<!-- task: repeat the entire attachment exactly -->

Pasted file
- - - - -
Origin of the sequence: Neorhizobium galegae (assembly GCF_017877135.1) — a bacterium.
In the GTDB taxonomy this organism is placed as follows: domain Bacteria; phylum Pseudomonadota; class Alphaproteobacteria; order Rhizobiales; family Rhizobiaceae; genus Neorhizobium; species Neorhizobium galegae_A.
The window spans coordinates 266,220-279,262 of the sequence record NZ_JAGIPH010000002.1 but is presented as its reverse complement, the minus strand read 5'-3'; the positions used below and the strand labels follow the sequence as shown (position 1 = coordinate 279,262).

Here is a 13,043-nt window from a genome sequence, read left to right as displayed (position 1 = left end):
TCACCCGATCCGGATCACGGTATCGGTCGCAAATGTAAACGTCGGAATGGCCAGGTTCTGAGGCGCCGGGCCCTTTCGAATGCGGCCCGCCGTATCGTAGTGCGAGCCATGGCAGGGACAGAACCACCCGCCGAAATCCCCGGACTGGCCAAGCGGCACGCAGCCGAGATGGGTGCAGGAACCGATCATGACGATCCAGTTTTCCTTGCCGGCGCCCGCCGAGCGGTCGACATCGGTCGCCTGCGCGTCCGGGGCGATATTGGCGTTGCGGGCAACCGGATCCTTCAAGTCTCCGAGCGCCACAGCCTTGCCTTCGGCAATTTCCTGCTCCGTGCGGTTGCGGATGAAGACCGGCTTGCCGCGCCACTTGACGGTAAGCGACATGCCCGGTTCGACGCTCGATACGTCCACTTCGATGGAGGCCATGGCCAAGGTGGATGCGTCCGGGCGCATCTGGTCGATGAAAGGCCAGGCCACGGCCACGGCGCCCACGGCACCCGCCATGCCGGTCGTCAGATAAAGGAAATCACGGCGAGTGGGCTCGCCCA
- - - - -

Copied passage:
Origin of the sequence: Neorhizobium galegae (assembly GCF_017877135.1) — a bacterium.
In the GTDB taxonomy this organism is placed as follows: domain Bacteria; phylum Pseudomonadota; class Alphaproteobacteria; order Rhizobiales; family Rhizobiaceae; genus Neorhizobium; species Neorhizobium galegae_A.
The window spans coordinates 266,220-279,262 of the sequence record NZ_JAGIPH010000002.1 but is presented as its reverse complement, the minus strand read 5'-3'; the positions used below and the strand labels follow the sequence as shown (position 1 = coordinate 279,262).

Here is a 13,043-nt window from a genome sequence, read left to right as displayed (position 1 = left end):
TCACCCGATCCGGATCACGGTATCGGTCGCAAATGTAAACGTCGGAATGGCCAGGTTCTGAGGCGCCGGGCCCTTTCGAATGCGGCCCGCCGTATCGTAGTGCGAGCCATGGCAGGGACAGAACCACCCGCCGAAATCCCCGGACTGGCCAAGCGGCACGCAGCCGAGATGGGTGCAGGAACCGATCATGACGATCCAGTTTTCCTTGCCGGCGCCCGCCGAGCGGTCGACATCGGTCGCCTGCGCGTCCGGGGCGATATTGGCGTTGCGGGCAACCGGATCCTTCAAGTCTCCGAGCGCCACAGCCTTGCCTTCGGCAATTTCCTGCTCCGTGCGGTTGCGGATGAAGACCGGCTTGCCGCGCCACTTGACGGTAAGCGACATGCCCGGTTCGACGCTCGATACGTCCACTTCGATGGAGGCCATGGCCAAGGTGGATGCGTCCGGGCGCATCTGGTCGATGAAAGGCCAGGCCACGGCCACGGCGCCCACGGCACCCGCCATGCCGGTCGTCAGATAAAGGAAATCACGGCGAGTGGGCTCGCCCA